C. How Should I Submit CBI to the Agency?
Do not submit information that you consider to be CBI electronically to EPA. You may claim information that you submit to EPA as CBI by marking any part or all of that information as CBI (if you submit CBI on disk or CD ROM, mark the outside of the disk or CD ROM as CBI and then identify electronically within the disk or CD ROM the specific information that is CBI). Information so marked will not be disclosed except in accordance with procedures set forth in 40 CFR part 2.
In addition to one complete version of the comment that includes any information claimed as CBI, a copy of the comment that does not contain the information claimed as CBI must be submitted for inclusion in the official public regional rulemaking file. If you submit the copy that does not contain CBI on disk or CD ROM, mark the outside of the disk or CD ROM clearly that it does not contain CBI. Information not marked as CBI will be included in the public file and available for public inspection without prior notice. If you have any questions about CBI or the procedures for claiming CBI, please consult the person identified in the FOR FURTHER INFORMATION CONTACT section.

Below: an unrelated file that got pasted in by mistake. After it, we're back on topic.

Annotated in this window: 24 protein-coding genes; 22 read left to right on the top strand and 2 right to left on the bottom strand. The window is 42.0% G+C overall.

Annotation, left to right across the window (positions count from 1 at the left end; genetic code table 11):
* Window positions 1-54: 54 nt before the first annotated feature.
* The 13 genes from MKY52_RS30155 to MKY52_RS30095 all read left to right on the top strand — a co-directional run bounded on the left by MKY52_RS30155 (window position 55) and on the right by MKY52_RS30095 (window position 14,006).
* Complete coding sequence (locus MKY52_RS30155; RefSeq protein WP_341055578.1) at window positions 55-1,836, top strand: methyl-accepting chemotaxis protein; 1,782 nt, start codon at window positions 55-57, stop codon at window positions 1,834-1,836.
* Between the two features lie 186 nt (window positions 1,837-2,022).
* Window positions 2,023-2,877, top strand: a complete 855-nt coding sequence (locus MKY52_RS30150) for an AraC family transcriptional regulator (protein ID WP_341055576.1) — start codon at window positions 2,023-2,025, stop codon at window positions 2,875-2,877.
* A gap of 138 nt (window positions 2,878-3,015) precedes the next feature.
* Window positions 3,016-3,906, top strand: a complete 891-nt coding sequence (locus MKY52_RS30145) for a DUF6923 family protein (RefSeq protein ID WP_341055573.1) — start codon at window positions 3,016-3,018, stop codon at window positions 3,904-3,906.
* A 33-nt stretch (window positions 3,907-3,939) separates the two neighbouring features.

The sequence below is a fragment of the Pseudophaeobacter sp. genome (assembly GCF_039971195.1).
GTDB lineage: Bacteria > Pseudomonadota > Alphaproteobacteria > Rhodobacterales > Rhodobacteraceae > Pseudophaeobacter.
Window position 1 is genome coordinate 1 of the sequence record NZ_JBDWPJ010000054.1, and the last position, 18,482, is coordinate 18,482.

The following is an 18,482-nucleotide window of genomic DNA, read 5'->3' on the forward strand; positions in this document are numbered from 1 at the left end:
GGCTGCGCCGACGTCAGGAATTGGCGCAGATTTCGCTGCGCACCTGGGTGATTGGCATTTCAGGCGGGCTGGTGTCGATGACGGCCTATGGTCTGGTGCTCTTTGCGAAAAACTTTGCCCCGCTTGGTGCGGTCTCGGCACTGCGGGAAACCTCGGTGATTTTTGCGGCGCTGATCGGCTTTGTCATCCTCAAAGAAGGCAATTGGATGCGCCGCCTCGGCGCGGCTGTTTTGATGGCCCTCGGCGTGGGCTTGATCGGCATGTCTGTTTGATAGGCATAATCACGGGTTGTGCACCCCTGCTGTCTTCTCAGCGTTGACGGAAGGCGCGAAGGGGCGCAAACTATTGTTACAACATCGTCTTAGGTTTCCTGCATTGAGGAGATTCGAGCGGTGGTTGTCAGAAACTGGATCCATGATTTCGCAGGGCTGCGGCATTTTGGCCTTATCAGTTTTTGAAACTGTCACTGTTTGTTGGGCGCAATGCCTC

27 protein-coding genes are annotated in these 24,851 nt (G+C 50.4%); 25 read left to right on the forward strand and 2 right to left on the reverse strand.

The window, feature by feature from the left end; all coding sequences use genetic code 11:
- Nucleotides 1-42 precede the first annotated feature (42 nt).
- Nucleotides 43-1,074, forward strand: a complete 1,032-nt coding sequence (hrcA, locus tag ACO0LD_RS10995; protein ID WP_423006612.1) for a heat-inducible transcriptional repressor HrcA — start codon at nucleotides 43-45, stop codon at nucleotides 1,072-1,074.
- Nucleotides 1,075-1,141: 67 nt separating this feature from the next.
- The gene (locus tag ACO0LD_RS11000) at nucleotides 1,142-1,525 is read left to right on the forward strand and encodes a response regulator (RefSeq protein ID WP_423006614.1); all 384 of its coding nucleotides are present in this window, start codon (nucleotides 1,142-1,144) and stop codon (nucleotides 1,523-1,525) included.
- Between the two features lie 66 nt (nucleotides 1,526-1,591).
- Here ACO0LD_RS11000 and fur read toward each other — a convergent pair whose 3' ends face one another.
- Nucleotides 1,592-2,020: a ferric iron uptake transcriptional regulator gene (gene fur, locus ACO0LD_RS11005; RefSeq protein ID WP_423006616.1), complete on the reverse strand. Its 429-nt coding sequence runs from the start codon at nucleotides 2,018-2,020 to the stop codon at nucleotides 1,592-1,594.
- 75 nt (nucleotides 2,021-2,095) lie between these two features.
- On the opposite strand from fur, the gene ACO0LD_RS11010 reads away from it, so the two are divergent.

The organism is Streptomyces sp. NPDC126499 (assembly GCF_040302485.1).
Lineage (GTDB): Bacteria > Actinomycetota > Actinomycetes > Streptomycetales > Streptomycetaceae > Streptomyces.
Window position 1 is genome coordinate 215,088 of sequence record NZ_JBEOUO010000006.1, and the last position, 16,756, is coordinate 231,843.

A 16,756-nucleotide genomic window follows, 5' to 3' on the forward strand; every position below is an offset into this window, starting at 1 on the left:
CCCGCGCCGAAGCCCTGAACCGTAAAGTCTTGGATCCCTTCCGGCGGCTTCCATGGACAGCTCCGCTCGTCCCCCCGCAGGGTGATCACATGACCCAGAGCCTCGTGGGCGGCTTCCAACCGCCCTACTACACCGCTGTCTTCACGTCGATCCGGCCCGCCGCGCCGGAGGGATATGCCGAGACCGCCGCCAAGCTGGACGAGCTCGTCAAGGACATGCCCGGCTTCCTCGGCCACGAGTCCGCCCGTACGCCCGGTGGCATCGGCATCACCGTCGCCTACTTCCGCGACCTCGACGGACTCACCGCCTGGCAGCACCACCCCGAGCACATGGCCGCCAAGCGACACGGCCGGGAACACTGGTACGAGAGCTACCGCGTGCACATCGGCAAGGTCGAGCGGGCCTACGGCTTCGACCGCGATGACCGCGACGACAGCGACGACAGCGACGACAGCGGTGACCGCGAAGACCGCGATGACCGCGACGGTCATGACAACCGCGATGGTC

D. What Should I Consider as I Prepare My Comments for EPA?
You may find the following suggestions helpful for preparing your comments:
1. Explain your views as clearly as possible.
2. Describe any assumptions that you used.
3. Provide any technical information and/or data you used that support your views.
4. If you estimate potential burden or costs, explain how you arrived at your estimate.
5. Provide specific examples to illustrate your concerns.
6. Offer alternatives.
7. Make sure to submit your comments by the comment period deadline identified.